Decide the Security Levels You Need

Do you want anonymity, privacy, pseudonymity, or some combination—and for what digital resources?

How important are your emails? How much privacy should your identification have? Are you off the grid? (Or think you are?) Whether you realize it, your digital assets all have security settings to them and possibly to different levels.

The security triad is Confidentiality – Integrity – Availability. Concerning the confidentiality of a resource (such as a file or directory), you will determine what level of access to your content you’re OK with, what level each person or group you know should be assigned, and which content to keep secret as a whole.

As to identity, you can have private email and online browsing; it does not mean others don’t know who you are. Email could be encrypted to protect it from prying eyes, while at the same time giving appropriate access to a friend. Only they can read it, so it’s private from the world and not public.

While you are not anonymous if you register to use a cloud storage site like Dropbox or Drive, you can encrypt your files to maintain confidentiality. At home, you have privacy, but your neighbors know who are you are. But being anonymous, others do not know who you are, but possibly can see what you are doing. Keeping actions and activities separate from identification is anonymity. Your personal rules about assigning levels to data access, use, and transfer may be different than your rules for creating it.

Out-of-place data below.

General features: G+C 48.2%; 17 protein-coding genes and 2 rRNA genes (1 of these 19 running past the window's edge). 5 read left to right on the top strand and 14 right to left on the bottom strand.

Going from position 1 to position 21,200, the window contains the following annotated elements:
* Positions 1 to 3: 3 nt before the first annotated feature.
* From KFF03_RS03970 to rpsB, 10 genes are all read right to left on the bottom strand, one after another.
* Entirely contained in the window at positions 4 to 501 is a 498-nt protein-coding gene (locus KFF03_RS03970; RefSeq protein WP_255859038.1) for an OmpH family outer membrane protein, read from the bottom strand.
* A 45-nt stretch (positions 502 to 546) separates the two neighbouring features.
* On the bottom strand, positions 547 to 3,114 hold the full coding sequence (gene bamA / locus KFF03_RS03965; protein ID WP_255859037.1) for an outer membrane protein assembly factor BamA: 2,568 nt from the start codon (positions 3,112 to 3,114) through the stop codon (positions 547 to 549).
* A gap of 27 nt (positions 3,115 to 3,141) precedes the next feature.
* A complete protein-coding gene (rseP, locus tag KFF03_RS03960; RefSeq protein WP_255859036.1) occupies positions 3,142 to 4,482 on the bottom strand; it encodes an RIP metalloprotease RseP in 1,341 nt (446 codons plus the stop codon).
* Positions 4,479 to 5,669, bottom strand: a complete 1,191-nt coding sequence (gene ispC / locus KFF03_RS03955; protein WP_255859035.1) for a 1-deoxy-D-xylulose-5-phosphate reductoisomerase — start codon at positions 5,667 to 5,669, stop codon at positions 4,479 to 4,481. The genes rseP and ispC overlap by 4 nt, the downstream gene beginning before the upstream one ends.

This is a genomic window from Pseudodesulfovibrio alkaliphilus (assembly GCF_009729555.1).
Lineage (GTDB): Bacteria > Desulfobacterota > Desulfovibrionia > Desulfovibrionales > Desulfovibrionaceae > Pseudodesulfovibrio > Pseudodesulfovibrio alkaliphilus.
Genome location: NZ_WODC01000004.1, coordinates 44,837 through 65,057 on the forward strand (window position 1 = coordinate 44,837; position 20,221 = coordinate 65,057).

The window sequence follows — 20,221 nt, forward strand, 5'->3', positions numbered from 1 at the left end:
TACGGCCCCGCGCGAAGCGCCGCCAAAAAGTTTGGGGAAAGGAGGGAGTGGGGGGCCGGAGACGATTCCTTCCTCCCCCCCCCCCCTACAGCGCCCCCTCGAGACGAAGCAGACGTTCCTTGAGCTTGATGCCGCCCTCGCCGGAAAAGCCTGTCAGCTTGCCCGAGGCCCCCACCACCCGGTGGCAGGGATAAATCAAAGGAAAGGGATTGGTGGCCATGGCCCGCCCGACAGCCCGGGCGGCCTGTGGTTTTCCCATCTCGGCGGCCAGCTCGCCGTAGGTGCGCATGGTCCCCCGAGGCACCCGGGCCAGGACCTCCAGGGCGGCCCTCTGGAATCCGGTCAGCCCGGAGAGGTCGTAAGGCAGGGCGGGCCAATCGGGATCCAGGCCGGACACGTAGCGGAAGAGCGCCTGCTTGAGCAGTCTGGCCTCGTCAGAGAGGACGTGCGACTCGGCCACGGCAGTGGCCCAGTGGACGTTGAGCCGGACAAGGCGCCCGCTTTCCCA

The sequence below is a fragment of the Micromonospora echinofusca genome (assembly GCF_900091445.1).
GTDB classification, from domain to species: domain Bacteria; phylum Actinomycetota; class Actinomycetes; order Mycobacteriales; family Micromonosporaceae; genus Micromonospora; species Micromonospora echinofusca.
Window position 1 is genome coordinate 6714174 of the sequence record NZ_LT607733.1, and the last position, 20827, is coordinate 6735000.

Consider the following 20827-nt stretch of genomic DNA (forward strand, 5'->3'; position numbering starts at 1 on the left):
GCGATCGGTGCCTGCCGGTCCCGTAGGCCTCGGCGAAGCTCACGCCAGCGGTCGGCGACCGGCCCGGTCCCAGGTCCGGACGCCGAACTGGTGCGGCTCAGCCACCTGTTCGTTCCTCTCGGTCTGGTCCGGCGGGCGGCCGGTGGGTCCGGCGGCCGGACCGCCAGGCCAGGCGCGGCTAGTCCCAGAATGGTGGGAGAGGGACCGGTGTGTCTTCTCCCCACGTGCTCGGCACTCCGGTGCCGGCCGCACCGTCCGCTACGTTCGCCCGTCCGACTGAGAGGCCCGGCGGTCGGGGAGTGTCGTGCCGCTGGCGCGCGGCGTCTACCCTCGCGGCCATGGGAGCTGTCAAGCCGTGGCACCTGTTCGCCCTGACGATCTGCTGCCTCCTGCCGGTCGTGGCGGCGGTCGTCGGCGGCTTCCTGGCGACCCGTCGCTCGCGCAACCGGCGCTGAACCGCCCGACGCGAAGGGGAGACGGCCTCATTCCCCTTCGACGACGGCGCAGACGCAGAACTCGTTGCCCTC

If you use internet forums, you can use a different name or you can anonymize your website session while there, or you can anonymize your entire session using a virtual private network. This is an important issue in countries with authoritarian governments, like China, Russia, or Myanmar. The definition of what is a crime will vary, so the desire for anonymity will vary. In Western nations, privacy and anonymity is usually protected under law. The theft of your personal and private information or the viewing of your private emails are also against the law. Beware, some threat actors may be governments themselves, and your messages may not be anonymous even though your session may be.

Some people find it useful to create an alternate avatar or identity with its own reputation. People often do this for social media or forums. But a threat actor could create false posts to discredit the user they claim to be, a false alias for malicious purposes.

The levels of privacy, anonymity, and pseudo-anonymity are up to you. You should create a list of your digital assets and decide the level you’d like for each file or directory. Using a VPN can be an important first step in your personal Cybersecurity. We’ll continue with threats, threat actors, vulnerabilities, and risks next.

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